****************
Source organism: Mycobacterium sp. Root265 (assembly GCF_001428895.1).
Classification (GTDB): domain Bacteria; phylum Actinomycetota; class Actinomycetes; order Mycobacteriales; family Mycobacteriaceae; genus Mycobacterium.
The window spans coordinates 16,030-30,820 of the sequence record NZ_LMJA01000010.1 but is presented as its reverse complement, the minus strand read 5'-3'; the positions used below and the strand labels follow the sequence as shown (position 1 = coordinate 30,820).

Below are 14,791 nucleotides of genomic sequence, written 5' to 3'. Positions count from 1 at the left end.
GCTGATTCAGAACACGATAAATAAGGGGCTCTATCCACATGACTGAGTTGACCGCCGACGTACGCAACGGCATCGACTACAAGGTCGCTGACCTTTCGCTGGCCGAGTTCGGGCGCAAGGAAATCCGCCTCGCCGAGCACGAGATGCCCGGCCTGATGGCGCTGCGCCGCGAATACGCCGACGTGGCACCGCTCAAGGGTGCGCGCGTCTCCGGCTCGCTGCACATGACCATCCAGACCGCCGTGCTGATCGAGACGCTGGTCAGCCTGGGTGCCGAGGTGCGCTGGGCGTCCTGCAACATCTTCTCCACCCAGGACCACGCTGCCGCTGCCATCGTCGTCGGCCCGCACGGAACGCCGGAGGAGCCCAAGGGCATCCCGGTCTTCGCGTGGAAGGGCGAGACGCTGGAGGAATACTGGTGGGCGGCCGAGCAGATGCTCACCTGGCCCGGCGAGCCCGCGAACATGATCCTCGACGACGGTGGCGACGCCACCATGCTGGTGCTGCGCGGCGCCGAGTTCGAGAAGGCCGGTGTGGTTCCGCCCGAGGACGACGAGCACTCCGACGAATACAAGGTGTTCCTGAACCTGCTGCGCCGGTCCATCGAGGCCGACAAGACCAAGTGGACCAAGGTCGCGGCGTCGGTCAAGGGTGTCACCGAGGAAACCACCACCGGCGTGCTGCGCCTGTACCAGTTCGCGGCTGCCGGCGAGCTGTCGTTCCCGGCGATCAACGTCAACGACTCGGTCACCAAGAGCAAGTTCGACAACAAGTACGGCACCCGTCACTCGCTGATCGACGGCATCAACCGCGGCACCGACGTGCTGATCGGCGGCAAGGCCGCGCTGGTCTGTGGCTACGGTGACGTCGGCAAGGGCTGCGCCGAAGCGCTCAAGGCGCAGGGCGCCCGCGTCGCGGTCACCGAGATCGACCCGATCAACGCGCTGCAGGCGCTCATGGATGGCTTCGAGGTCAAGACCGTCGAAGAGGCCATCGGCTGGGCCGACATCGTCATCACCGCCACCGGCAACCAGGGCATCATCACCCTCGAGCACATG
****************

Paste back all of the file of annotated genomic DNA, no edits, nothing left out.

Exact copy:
Source organism: Mycobacterium sp. Root265 (assembly GCF_001428895.1).
Classification (GTDB): domain Bacteria; phylum Actinomycetota; class Actinomycetes; order Mycobacteriales; family Mycobacteriaceae; genus Mycobacterium.
The window spans coordinates 16,030-30,820 of the sequence record NZ_LMJA01000010.1 but is presented as its reverse complement, the minus strand read 5'-3'; the positions used below and the strand labels follow the sequence as shown (position 1 = coordinate 30,820).

Below are 14,791 nucleotides of genomic sequence, written 5' to 3'. Positions count from 1 at the left end.
GCTGATTCAGAACACGATAAATAAGGGGCTCTATCCACATGACTGAGTTGACCGCCGACGTACGCAACGGCATCGACTACAAGGTCGCTGACCTTTCGCTGGCCGAGTTCGGGCGCAAGGAAATCCGCCTCGCCGAGCACGAGATGCCCGGCCTGATGGCGCTGCGCCGCGAATACGCCGACGTGGCACCGCTCAAGGGTGCGCGCGTCTCCGGCTCGCTGCACATGACCATCCAGACCGCCGTGCTGATCGAGACGCTGGTCAGCCTGGGTGCCGAGGTGCGCTGGGCGTCCTGCAACATCTTCTCCACCCAGGACCACGCTGCCGCTGCCATCGTCGTCGGCCCGCACGGAACGCCGGAGGAGCCCAAGGGCATCCCGGTCTTCGCGTGGAAGGGCGAGACGCTGGAGGAATACTGGTGGGCGGCCGAGCAGATGCTCACCTGGCCCGGCGAGCCCGCGAACATGATCCTCGACGACGGTGGCGACGCCACCATGCTGGTGCTGCGCGGCGCCGAGTTCGAGAAGGCCGGTGTGGTTCCGCCCGAGGACGACGAGCACTCCGACGAATACAAGGTGTTCCTGAACCTGCTGCGCCGGTCCATCGAGGCCGACAAGACCAAGTGGACCAAGGTCGCGGCGTCGGTCAAGGGTGTCACCGAGGAAACCACCACCGGCGTGCTGCGCCTGTACCAGTTCGCGGCTGCCGGCGAGCTGTCGTTCCCGGCGATCAACGTCAACGACTCGGTCACCAAGAGCAAGTTCGACAACAAGTACGGCACCCGTCACTCGCTGATCGACGGCATCAACCGCGGCACCGACGTGCTGATCGGCGGCAAGGCCGCGCTGGTCTGTGGCTACGGTGACGTCGGCAAGGGCTGCGCCGAAGCGCTCAAGGCGCAGGGCGCCCGCGTCGCGGTCACCGAGATCGACCCGATCAACGCGCTGCAGGCGCTCATGGATGGCTTCGAGGTCAAGACCGTCGAAGAGGCCATCGGCTGGGCCGACATCGTCATCACCGCCACCGGCAACCAGGGCATCATCACCCTCGAGCACATG